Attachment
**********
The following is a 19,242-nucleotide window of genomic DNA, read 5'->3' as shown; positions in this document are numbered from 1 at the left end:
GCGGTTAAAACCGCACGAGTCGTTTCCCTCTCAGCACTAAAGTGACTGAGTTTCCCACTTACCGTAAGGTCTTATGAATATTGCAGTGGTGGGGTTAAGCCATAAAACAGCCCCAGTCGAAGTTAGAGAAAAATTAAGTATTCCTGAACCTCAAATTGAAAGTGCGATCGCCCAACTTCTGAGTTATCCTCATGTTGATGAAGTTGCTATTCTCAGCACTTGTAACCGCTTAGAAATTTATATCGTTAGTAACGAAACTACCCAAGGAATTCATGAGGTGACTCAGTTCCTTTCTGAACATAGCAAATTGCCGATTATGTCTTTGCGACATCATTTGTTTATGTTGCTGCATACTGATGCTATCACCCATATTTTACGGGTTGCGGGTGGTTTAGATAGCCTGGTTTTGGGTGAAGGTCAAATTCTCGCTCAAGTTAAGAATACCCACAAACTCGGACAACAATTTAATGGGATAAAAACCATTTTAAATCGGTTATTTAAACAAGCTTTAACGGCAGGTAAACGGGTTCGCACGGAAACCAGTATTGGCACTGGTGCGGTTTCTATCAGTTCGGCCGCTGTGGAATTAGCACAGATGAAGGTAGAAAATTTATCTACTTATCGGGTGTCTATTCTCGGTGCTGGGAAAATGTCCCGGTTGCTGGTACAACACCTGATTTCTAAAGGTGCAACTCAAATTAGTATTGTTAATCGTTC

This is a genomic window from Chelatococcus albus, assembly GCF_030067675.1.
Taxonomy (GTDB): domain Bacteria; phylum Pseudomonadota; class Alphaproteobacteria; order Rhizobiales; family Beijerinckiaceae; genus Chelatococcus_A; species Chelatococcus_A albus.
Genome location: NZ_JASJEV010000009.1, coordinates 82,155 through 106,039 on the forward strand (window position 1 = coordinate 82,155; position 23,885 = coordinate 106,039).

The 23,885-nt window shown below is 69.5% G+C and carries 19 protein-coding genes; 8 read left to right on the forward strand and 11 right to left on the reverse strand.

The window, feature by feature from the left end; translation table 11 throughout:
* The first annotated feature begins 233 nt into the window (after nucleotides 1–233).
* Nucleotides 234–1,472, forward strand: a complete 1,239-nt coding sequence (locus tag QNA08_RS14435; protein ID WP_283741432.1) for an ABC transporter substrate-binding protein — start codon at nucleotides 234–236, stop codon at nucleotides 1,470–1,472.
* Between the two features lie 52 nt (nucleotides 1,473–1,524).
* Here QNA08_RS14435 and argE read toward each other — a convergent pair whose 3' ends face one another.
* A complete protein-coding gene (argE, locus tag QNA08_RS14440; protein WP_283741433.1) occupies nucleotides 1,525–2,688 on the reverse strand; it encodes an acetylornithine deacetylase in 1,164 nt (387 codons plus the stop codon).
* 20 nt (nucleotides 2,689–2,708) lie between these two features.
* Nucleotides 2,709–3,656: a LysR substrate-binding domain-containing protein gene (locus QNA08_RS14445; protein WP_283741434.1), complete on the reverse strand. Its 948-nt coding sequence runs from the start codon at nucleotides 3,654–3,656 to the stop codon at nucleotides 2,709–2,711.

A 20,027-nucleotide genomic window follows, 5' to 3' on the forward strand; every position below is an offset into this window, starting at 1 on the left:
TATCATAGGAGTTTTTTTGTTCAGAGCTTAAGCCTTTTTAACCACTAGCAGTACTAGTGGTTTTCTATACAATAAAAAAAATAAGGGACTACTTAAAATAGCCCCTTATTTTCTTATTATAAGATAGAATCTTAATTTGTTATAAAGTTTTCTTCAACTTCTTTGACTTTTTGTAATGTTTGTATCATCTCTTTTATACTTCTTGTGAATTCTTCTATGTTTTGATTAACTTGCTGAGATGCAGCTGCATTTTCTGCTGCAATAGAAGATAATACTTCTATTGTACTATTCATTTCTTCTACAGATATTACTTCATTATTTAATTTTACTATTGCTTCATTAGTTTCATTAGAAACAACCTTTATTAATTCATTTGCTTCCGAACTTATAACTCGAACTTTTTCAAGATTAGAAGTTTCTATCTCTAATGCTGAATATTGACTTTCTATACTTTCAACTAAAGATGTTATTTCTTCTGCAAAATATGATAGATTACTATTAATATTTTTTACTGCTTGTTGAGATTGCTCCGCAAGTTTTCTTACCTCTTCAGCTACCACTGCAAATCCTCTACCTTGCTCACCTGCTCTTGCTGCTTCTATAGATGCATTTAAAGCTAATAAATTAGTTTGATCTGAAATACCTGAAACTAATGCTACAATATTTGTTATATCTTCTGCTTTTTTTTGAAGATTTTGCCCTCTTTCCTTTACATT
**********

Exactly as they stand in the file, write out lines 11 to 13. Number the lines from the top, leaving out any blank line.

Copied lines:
* Here QNA08_RS14435 and argE read toward each other — a convergent pair whose 3' ends face one another.
* A complete protein-coding gene (argE, locus tag QNA08_RS14440; protein WP_283741433.1) occupies nucleotides 1,525–2,688 on the reverse strand; it encodes an acetylornithine deacetylase in 1,164 nt (387 codons plus the stop codon).
* 20 nt (nucleotides 2,689–2,708) lie between these two features.